Currently, we are moving towards the Chinese New Year Break. I would like to provide a couple of updates regarding what has happened in these past few weeks since we have returned from our break. Continue reading Upcoming Chinese New Year break
Hello! Welcome to a much more “normal” setting of my blog post. Today, I want to share with everyone my plans for the year and also try to predict what the new year has in store for me!
Continue reading 2021 and the new year!
An ISB student has recently finished their mock exams for the first time. Consisting of two exams, one for his math and science class, the student claims that they are “stressed” even though they have finished their mocks. Further inquiries were met by hostilities and the student screaming “leave me alone! I want to go home and sleep for the rest of the break”. ISB news reporters were then immediately blocked by security.
Another student had commented on their experience, bemoaning their mock exam. The student displayed signs of LIGMA, a common disease that induces anxiety, self-doubt and stress. Such behavior was not limited to just this one student. Several others displayed similar symptoms of LIGMA. In serious cases, the disease may spread into its second stage called “BOFA”. Such a disease is rare, but can still be found within a population of students who had just completed their Mock examination. While ISB news reporters were unable to make contact with these students during this time, our hearts and mind go out to them and that they make a speedy recovery so that they can return to school in January and prepare for the real exams.
On December 15th 2020, highschool senior “Yin Wah Yip” attempted to write his own satirical post.
“I thought it would be a fun change every once in a while” said Yin Wah in an interview with one of our reporters. “I never knew that it would be so challenging to come up with unrealistic thoughts in my head”. This shocking news came weeks after writing about how he “loved” satire on one of his blogposts. Yin Wah could not come up with a satirical post despite saying he loved satire.
After scratching his head for 20 minutes and walking around his bed for another 10, Yin Wah had decidedly quit writing satire as a whole. When asked his reasons why, he commented: “I got better things to do”, and then proceeded to sit at his desk and play video games for the entirety of the week.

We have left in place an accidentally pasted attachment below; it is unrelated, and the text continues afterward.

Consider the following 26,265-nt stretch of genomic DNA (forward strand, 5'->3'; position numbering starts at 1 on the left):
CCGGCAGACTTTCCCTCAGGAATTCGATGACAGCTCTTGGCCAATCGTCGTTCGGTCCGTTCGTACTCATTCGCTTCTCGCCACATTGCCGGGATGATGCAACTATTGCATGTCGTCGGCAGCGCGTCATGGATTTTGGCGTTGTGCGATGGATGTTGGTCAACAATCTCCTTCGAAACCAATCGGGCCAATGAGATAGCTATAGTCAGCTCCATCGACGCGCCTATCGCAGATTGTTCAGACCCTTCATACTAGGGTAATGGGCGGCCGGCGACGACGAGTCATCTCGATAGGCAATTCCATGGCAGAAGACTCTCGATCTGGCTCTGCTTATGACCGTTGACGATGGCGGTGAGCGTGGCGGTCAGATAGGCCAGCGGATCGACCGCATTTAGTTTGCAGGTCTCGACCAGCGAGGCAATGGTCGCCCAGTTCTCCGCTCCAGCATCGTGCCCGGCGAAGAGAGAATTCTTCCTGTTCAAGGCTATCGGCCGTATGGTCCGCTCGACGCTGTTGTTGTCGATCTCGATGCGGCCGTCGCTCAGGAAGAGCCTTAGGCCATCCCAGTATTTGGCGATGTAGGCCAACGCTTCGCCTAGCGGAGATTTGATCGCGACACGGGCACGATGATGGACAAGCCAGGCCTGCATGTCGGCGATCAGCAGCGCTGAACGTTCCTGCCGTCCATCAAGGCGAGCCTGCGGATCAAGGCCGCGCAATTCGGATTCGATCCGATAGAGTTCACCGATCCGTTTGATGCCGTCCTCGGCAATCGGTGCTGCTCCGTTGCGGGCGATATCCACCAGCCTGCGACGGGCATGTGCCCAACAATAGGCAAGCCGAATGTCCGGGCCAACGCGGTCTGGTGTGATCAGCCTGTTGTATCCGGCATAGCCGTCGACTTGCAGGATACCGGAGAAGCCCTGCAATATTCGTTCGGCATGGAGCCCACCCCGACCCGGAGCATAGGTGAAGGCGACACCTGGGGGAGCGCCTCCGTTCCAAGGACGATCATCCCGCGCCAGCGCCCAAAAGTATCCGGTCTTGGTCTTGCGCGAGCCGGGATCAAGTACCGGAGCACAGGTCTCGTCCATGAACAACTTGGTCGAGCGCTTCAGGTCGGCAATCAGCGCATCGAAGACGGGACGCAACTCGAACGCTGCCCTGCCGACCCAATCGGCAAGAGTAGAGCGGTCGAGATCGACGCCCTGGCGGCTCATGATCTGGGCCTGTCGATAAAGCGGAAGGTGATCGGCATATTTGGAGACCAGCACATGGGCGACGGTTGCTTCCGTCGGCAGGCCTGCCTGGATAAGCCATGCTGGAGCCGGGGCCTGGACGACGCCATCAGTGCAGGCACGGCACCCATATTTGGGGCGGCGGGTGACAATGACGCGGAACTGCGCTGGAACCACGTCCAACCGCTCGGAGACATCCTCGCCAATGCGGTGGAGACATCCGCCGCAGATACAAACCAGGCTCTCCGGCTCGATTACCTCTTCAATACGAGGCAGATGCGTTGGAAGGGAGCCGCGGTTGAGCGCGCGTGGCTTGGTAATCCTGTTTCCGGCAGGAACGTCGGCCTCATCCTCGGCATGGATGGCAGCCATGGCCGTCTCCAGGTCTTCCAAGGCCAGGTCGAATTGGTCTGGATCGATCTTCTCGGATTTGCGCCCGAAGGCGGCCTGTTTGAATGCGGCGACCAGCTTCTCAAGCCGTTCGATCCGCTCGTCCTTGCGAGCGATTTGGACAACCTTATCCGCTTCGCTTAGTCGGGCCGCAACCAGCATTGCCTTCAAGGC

However, this isn’t just limited to Yin Wah himself. All of the students at his school have shown similar patterns of behavior. Some of which kept muttering to themselves “mocks mocks mocks mocks” while playing video games or reading a book. We here at H.O.M.E. news station sent a request to interview these students, but were due to the continuation of the COVID-19 pandemic. Undeterred however, our reporter Danceter McGee snuck onto their campus. However, he was caught and tried for stealing stationaries from the school’s supply rooms.
Recently, our class has looked to satire, which is a possible area of interest for our upcoming Individual Orals. A majority of the articles that we examined came from “The Onion”, a website completely dedicated to posting satirical content on their webpage. Their content usually consists of current events, making them sound absolutely ludircrous or tell of a humorous alternative to the events that may have actually taken place.
Of all the non-literary texts that we have studied thus far, I have found satirical content to be my favorite. A reason I believe I enjoy it so much is the fact that it makes fun of serious events. While there are certain topics that satirical contents do not touch, I believe there is already enough political events that have happened within the last 2 months to make hundreds if not thousands of satirical content.
I’d also like to bring up that there is quite a strong, fine line between satire and fake news. While satirical news papers is a twisted, horribly funny mirror, some people take that mirror and interpret it as the truth. Satire. Is. Not. Fake. News. A reason I theorized that may make some people believe in satire is as follow:
- They don’t read the actual newspaper, only reading the article title and thumbnail
- They are just that convincing, which is actually scary
It honestly amazes me with the amount of people that believe in such content. The entire reason behind satirical posts isn’t to spread fake news, but to make fun of or trivialize an important subject or topic. It’s unfortunate to see people believe in the article just by glancing at the article title or image without actually going through the content, which is a large issue that we currently face in society.